$20 driduck poncho vs. $200 rainjacket

10:08 p.m. on March 13, 2010 (EST)
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I was at the local outfitter today with a $100 budget for a good rainjacket to use during my AT thru hike. As I was about ready to check out, I looked down and saw a nice, lightweight Driduck poncho for $20. I put the rainjacket back on the shelf and walked out of the store wondering how far up the trail I'd make it before I revisited my decision.

Any input on $20 ponchos (which to me seem super-breathable and lightweight) vs. rainjackets?

Thanks in advance!

4:44 p.m. on March 14, 2010 (EDT)
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I'm going to pick up some Driducks in the next week or so. The only thing bad that I have heard is that they tear easly.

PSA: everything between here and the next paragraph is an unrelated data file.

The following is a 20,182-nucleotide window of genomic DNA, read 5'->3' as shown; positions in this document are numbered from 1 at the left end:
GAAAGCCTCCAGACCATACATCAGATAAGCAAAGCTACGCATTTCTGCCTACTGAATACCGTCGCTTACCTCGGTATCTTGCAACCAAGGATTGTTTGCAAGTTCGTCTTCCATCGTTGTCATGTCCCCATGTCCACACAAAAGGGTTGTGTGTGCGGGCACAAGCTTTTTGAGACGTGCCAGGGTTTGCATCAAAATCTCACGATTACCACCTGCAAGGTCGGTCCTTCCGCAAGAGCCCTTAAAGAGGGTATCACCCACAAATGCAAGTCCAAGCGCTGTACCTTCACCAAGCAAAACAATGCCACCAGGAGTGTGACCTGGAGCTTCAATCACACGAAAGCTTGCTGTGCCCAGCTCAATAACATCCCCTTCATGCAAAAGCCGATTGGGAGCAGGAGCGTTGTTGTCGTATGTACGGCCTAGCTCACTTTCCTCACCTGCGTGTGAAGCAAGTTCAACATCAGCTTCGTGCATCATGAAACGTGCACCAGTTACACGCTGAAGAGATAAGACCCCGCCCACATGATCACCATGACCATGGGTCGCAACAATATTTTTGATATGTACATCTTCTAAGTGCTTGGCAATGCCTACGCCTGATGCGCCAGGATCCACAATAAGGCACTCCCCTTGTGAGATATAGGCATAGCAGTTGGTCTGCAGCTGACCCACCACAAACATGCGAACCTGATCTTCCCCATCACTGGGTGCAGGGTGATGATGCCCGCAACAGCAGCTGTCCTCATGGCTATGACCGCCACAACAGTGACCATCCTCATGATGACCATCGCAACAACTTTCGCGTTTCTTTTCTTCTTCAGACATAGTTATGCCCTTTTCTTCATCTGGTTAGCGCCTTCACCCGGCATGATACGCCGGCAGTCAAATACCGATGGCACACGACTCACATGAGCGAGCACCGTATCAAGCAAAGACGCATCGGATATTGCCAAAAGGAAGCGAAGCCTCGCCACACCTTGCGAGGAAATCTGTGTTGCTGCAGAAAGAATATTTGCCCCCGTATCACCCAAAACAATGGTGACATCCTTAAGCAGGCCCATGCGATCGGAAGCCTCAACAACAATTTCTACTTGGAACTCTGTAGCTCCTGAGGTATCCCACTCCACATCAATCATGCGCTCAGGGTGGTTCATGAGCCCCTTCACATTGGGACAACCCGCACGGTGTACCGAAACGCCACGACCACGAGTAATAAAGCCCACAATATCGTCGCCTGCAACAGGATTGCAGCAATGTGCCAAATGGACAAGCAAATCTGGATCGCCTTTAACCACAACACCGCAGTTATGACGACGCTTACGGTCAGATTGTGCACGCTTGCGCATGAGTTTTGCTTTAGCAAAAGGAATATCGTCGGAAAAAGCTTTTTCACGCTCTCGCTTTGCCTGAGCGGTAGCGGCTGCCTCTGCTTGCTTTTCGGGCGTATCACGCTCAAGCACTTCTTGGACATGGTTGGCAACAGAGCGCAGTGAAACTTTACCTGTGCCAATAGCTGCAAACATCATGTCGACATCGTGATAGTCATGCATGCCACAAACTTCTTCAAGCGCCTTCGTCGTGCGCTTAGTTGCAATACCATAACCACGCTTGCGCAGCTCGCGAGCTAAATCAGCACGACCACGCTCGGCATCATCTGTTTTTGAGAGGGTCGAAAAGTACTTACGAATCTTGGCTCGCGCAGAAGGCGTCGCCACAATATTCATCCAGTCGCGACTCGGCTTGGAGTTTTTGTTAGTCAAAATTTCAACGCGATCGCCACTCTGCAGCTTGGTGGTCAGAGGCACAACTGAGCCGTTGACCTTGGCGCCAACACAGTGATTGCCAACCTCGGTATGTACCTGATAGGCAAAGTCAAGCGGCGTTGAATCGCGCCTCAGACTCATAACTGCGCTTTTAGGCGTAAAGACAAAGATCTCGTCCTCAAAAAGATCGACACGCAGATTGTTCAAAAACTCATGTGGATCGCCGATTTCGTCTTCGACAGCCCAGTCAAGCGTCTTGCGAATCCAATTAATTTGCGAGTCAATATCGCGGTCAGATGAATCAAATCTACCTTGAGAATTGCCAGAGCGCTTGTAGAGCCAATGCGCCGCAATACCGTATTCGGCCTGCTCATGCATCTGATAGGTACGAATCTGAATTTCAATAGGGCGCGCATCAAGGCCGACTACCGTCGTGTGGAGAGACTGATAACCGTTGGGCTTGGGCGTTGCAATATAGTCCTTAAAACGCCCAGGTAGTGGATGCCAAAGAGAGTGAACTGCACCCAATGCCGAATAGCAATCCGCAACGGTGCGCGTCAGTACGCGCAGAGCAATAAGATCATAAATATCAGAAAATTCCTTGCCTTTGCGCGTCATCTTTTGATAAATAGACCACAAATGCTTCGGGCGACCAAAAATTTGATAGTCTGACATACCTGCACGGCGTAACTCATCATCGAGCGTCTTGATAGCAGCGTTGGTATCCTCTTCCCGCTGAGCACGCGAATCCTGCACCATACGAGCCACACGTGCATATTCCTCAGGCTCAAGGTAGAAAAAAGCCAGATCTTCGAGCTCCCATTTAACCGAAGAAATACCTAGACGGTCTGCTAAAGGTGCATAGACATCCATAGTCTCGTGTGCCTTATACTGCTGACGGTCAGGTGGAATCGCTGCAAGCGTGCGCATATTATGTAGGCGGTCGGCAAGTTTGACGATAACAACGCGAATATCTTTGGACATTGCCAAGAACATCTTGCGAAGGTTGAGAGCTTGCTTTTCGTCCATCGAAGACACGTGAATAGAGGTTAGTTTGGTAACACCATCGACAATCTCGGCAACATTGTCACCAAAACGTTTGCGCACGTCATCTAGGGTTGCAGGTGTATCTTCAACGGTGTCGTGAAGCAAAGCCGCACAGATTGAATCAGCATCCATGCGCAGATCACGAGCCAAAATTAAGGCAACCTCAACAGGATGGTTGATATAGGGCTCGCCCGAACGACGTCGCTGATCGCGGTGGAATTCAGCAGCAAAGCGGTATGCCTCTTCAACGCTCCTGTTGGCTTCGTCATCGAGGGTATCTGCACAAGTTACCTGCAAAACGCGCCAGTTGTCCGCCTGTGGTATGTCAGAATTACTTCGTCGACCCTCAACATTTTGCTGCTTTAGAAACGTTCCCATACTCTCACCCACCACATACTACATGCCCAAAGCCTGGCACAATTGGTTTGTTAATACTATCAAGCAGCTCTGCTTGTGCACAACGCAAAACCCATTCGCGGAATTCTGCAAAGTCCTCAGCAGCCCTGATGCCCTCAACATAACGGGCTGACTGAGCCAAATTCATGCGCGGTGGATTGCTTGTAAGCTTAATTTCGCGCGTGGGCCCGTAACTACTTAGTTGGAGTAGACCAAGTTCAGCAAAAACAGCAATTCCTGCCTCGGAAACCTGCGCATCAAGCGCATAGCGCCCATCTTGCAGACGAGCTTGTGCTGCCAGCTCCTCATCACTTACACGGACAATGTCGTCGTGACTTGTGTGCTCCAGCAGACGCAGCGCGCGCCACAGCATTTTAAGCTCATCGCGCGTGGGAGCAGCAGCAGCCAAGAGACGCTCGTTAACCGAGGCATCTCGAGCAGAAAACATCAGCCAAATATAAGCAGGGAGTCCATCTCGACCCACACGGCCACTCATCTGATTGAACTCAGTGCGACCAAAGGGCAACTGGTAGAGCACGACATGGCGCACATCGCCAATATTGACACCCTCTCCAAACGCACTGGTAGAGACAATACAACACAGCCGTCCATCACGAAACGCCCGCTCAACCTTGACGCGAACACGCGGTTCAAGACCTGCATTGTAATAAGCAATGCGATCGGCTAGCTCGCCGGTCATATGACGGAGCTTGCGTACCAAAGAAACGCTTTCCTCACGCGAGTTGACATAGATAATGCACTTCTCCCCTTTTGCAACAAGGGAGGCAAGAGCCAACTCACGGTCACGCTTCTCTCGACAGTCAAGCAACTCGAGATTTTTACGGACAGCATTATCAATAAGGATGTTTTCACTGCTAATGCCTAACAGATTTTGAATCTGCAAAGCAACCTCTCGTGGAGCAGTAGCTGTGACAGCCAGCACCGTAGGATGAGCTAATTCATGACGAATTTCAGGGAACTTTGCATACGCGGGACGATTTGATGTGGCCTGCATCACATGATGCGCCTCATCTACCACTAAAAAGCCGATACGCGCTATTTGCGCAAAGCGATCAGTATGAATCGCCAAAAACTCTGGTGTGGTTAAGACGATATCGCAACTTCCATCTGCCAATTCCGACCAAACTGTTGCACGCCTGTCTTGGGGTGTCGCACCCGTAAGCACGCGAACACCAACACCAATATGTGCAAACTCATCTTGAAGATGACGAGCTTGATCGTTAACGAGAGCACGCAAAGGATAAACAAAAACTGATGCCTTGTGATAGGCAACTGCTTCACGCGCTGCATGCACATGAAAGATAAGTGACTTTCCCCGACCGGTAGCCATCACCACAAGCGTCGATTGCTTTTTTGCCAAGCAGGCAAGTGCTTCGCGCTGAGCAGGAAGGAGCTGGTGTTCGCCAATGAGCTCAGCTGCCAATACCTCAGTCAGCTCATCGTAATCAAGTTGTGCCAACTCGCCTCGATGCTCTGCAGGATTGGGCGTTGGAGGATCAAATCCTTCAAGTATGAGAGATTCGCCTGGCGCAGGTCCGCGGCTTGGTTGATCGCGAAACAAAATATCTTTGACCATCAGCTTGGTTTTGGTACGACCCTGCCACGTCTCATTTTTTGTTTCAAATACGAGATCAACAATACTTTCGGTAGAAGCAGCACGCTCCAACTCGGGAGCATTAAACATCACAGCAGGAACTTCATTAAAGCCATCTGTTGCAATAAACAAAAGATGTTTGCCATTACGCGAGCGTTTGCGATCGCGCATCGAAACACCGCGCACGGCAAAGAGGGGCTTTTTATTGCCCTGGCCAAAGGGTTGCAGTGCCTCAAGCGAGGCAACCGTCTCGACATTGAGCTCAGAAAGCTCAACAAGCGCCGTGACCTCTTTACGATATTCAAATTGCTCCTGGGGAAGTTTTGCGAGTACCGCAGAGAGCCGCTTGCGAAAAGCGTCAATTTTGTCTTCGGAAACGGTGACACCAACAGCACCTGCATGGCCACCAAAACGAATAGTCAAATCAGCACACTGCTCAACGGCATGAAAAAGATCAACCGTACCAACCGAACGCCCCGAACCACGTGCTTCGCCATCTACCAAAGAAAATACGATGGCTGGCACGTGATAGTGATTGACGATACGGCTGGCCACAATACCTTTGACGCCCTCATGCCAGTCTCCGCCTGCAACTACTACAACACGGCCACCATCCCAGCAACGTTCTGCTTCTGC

4:53 p.m. on March 14, 2010 (EDT)
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Great question... it has been on my mind as well. I've been using the same nylon poncho for years. It cost me $15 new? Retreated a couple of times. I'd love to hear how the Driduck stacks up. Frogg Toggs stuff doesn't feel super prone to tearing, but it doesn't look really durable either. And, I don't know if one can retreat it (if it needs it) at some point (like my nylon). At any rate, a good low-cost solution.

1:50 p.m. on March 15, 2010 (EDT)
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The poncho vs rain suit debate has been going on for decades and will probably continue for many decades more with no conclusion. A lot of the choice comes down to the particular situation and personal preferences.

A couple of thoughts -